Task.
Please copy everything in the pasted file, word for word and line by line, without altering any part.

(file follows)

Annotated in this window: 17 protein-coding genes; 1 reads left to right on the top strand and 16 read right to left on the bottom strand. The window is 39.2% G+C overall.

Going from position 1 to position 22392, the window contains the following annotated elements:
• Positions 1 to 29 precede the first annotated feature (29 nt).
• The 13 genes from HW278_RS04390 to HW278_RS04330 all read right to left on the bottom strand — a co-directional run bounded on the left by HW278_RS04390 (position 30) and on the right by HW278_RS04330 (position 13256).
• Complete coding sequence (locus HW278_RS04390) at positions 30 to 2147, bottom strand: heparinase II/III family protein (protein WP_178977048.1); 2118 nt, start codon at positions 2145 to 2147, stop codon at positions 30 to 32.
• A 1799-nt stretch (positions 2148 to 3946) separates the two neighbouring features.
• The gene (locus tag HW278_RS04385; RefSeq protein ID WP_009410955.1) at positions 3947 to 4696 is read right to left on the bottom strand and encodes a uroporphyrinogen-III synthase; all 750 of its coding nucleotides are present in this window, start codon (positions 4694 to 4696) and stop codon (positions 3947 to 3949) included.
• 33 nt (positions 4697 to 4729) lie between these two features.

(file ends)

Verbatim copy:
Annotated in this window: 17 protein-coding genes; 1 reads left to right on the top strand and 16 read right to left on the bottom strand. The window is 39.2% G+C overall.

Going from position 1 to position 22392, the window contains the following annotated elements:
• Positions 1 to 29 precede the first annotated feature (29 nt).
• The 13 genes from HW278_RS04390 to HW278_RS04330 all read right to left on the bottom strand — a co-directional run bounded on the left by HW278_RS04390 (position 30) and on the right by HW278_RS04330 (position 13256).
• Complete coding sequence (locus HW278_RS04390) at positions 30 to 2147, bottom strand: heparinase II/III family protein (protein WP_178977048.1); 2118 nt, start codon at positions 2145 to 2147, stop codon at positions 30 to 32.
• A 1799-nt stretch (positions 2148 to 3946) separates the two neighbouring features.
• The gene (locus tag HW278_RS04385; RefSeq protein ID WP_009410955.1) at positions 3947 to 4696 is read right to left on the bottom strand and encodes a uroporphyrinogen-III synthase; all 750 of its coding nucleotides are present in this window, start codon (positions 4694 to 4696) and stop codon (positions 3947 to 3949) included.
• 33 nt (positions 4697 to 4729) lie between these two features.